At their core, cities are hubs of social networks and are therefore continually reshaped by the technology at their occupants’ disposal. Mobile phones and cars, for example, are creating unprecedented opportunities for connection and facilitating rapid urbanization. But the line between that growth and broader global change, particularly environmental events, isn’t always clear, explains Santa Fe Institute researcher Luis Bettencourt in an interview on the podcast Generation Anthropocene. Bettencourt is developing an equation—yes, a mathematical one—that can be used to assess cities past and present globally, considering factors like infrastructure, building footprint, GDP, and the number of patents filed. In his view, cities tend to foster sustainability due more to proximity and density—promoting walking over driving, for instance—than a conscious choice to think green. He wants to give urban planners and developers a tool to build cities that can not only respond to major environmental events but allay their effects in the first place. []

Robotic aerial construction took another step forward with the recent news from ETH Zurich, in Switzerland, regarding the construction of a full-scale, structural bridge whose rope supports were woven by a team of flying quadcopters. While there’s still a lot that drones can’t (legally) be used to do—in the U.S., at least—test cases like this help to prove a future where construction can happen, literally, on the fly. [Robohub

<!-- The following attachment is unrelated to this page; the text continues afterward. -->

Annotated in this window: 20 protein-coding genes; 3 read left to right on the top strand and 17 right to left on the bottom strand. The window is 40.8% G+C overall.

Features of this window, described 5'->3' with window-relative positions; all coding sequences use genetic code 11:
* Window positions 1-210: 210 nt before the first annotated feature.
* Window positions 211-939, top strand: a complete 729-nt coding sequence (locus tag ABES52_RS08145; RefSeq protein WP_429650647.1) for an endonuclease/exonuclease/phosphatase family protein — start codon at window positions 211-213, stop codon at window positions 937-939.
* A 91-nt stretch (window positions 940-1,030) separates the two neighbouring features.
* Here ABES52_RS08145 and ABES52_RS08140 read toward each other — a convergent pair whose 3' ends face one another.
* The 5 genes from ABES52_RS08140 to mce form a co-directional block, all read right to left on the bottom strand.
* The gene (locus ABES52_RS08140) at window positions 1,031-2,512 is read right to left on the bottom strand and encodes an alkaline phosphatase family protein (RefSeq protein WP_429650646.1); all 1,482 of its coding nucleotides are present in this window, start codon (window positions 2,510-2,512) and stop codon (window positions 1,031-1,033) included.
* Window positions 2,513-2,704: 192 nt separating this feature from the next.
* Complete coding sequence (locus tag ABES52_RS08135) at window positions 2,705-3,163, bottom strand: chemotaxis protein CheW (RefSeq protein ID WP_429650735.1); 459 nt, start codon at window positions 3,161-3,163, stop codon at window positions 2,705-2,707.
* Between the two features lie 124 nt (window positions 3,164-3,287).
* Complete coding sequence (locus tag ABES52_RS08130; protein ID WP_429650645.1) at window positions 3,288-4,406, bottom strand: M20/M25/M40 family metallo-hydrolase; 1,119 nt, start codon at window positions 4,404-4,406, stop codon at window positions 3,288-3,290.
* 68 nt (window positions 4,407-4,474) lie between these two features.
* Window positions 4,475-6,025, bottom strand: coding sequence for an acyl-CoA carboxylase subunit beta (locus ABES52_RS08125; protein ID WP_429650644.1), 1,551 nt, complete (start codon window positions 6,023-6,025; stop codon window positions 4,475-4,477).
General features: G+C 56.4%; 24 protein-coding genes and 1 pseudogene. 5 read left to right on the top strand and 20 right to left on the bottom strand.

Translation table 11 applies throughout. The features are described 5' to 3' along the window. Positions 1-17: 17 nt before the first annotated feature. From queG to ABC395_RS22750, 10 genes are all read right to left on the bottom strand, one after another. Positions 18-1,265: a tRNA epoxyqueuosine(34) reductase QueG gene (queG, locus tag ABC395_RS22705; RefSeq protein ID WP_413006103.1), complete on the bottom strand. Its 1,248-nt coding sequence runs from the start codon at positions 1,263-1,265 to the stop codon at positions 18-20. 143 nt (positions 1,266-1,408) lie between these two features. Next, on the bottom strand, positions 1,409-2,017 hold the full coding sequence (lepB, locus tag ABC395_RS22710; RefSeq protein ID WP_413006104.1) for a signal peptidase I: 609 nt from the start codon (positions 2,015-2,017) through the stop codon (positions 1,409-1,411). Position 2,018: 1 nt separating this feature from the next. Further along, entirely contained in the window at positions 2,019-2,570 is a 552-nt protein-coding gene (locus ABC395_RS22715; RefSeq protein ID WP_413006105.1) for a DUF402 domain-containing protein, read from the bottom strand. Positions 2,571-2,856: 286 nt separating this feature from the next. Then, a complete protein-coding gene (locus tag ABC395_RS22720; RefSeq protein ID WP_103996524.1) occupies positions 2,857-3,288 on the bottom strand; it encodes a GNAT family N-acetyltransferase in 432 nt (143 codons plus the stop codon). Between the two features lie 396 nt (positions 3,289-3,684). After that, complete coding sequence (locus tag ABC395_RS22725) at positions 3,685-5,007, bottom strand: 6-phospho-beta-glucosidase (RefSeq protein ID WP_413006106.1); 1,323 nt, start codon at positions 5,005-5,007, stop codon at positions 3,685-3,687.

If those tiny plastic Lego people were life-sized and human, they’d make up the world’s largest population—cue the A.I. fever dreams. That, and more Lego fun-facts. [Popular Mechanics]

PlanGrid, an app that lets project teams put building plans in the cloud much like Google Drive, launched in 2011 to help disseminate new drawings among team members faster while reducing paper waste. But bringing a digital distribution platform to an industry that has historically relied on analog tools to communicate in the field was a challenge. [TechCrunch]

Joining the growing class of designers that are making the materials from which they fabricate their signature products is the U.K.–based husband-and-wife design duo Solidwool. The pair combines wool and bioresin to create a glass fiber–like material that forms the basis for their line of tables, chairs, and accessories. [Fast Company's Co.Design]

A new large-scale solar photovoltaic installation near the JFK Airport, in New York, will help run Bloomberg L.P.’s headquarters in midtown Manhattan and its downtown data center. [Inhabitat]

Drilling geothermal wells isn’t an easy endeavor. As Wired reporter Shara Tonn explains, a crew drills two sets of wells: one to pump water deep into the earth and another to tap that pumped water, harvest its heat, and circulate it. The teams typically can’t see what’s going on during the second phase, adding an inconvenient element of guesswork and, sometimes, extra chemicals to the job. That could soon change. By wrapping balls of DNA in silica, one Stanford researcher found a way to code the water so drilling crews know where it's coming from. [Wired]